Transgender Teen Viciously Beaten at High School in New Jersey (Video)
Kylie Perez, a transgender teen and student at East Side High School in Newark, New Jersey, was viciously beaten by four fellow students earlier this week.
“And the girl was like, ‘Oh, there’s the tranny!’ Two punches, like right here, and I fell. And when I feel, I felt like everybody was coming towards me. Everybody,” said Perez.
“When I received the call, I just started crying, I just panicked,” said her mother, Lillian Richards.
Perez and Richards say bullies have made school life unbearable for the last several years.
Perez tells PIX 11, “They would call me gay, and faggot…so that’s what they usually say.”
Especially since her transition in 6th grade.
Perez and her mother reported the attack to the school, and the Newark police department, which has officially classified the attack as a bias incident, and notified the Essex County Prosecutor’s office.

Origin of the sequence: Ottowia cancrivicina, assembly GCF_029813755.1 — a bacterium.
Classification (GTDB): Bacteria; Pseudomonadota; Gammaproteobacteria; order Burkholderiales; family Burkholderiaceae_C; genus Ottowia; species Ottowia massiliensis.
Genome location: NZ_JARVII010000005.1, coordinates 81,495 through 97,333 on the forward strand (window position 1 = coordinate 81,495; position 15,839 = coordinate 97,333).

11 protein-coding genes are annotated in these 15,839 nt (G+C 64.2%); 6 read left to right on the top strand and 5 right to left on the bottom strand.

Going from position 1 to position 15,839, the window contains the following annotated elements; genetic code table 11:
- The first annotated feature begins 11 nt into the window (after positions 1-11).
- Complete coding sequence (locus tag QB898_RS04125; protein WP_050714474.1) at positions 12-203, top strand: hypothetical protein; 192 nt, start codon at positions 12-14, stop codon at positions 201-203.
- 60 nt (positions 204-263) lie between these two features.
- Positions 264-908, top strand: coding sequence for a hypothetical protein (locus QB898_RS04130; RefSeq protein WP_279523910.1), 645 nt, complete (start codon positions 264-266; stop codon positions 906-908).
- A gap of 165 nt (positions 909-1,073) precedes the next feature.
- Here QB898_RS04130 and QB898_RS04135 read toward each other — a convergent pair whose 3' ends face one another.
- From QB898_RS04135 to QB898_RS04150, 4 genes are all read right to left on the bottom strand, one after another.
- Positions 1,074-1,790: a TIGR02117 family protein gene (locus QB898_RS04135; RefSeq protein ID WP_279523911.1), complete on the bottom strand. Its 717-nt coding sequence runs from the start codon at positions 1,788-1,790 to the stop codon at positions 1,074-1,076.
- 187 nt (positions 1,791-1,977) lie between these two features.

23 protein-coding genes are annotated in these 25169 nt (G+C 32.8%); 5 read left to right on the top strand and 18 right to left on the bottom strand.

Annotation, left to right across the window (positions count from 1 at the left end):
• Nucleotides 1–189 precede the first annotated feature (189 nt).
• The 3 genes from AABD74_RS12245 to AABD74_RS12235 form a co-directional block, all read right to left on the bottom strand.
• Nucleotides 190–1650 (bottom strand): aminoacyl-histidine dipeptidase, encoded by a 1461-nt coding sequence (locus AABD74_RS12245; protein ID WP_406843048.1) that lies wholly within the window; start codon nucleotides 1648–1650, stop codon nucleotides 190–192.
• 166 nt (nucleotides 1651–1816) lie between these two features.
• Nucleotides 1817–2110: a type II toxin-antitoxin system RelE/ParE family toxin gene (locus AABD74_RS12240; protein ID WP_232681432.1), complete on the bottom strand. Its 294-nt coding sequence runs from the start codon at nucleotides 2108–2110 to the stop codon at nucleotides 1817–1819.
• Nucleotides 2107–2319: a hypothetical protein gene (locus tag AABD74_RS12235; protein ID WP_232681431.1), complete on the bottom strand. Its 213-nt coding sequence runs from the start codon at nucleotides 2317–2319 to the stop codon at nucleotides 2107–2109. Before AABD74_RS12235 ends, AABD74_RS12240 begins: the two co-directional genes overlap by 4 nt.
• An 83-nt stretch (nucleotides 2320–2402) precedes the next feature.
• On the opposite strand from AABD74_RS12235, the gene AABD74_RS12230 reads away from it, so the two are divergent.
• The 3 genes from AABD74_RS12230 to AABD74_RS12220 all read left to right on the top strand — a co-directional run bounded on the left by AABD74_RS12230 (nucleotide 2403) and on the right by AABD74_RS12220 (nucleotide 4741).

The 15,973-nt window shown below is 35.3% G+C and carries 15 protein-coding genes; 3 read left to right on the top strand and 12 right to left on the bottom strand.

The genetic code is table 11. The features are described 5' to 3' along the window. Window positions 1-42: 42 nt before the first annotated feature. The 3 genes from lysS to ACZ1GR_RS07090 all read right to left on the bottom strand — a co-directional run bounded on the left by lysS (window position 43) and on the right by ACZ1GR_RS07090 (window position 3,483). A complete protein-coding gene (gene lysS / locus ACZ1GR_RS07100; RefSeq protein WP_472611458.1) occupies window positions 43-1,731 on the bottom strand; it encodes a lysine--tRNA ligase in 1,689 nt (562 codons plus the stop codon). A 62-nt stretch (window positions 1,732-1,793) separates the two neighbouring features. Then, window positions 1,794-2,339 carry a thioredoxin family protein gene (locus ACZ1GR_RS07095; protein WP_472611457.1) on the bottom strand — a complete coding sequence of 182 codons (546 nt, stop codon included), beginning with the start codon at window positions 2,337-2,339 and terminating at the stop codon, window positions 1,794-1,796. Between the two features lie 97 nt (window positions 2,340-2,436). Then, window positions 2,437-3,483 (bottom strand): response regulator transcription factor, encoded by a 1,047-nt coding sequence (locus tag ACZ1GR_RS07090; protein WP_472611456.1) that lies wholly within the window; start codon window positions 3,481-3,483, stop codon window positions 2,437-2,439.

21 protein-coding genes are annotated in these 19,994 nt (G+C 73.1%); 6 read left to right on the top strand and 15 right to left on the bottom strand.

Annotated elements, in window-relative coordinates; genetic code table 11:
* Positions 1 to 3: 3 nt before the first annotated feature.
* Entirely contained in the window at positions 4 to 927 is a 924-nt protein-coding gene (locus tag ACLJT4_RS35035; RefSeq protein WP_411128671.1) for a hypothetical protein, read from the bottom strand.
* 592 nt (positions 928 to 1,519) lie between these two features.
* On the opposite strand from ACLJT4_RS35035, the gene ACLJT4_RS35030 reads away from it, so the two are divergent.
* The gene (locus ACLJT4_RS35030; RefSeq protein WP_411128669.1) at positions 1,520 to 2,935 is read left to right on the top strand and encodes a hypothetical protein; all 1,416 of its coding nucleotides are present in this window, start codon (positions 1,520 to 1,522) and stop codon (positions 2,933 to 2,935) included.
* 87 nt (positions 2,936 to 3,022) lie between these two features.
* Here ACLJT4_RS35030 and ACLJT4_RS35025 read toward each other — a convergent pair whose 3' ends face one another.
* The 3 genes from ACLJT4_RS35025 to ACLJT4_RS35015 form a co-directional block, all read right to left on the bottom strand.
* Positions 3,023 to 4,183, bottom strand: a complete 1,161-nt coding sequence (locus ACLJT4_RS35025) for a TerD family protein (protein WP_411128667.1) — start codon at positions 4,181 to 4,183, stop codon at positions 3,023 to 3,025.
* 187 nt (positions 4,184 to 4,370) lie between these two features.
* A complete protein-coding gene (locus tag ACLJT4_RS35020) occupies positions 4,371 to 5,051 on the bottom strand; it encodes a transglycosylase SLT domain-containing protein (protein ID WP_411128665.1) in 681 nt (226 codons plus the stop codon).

However, since the attack happened on Tuesday, Newark school officials have yet to hold any anti-bullying program or intervention initiatives at East Side High School, to address what happened in that hallway to the transgender teen.
“When my daughter goes to school, I expect her to be safe in school,” Richards said.
An 18-year-old student named Abel Cedeno is in jail without bail and under suicide watch after a school stabbing. Cedeno fatally stabbed 15-year-old Matthew McCree and slashed 16-year-old Ariane Laboy. (Laboy survived.) Both of the younger teens were fellow students in Cedeno’s history class at their high school in the Bronx of New York City. According to Cedeno’s friends, the two younger students tormented him with homophobic taunts, racist slurs and physical violence until Cedeno retaliated.
Savannah Hornbeck, a friend of Cedeno, told New York Daily News, “The kids were calling him a faggot, calling him a spic. After it had been reported numerous times and there was no reaction from the school, Abel felt (there was) no other way out.”
Perez says she hopes schools will work harder to address intolerance in school classrooms, and hallways, before it’s too late.
“You can’t really change anybody, how they feel, whether they’re gay, lesbian, transgender, or anything…that’s *their* decision,” said Perez.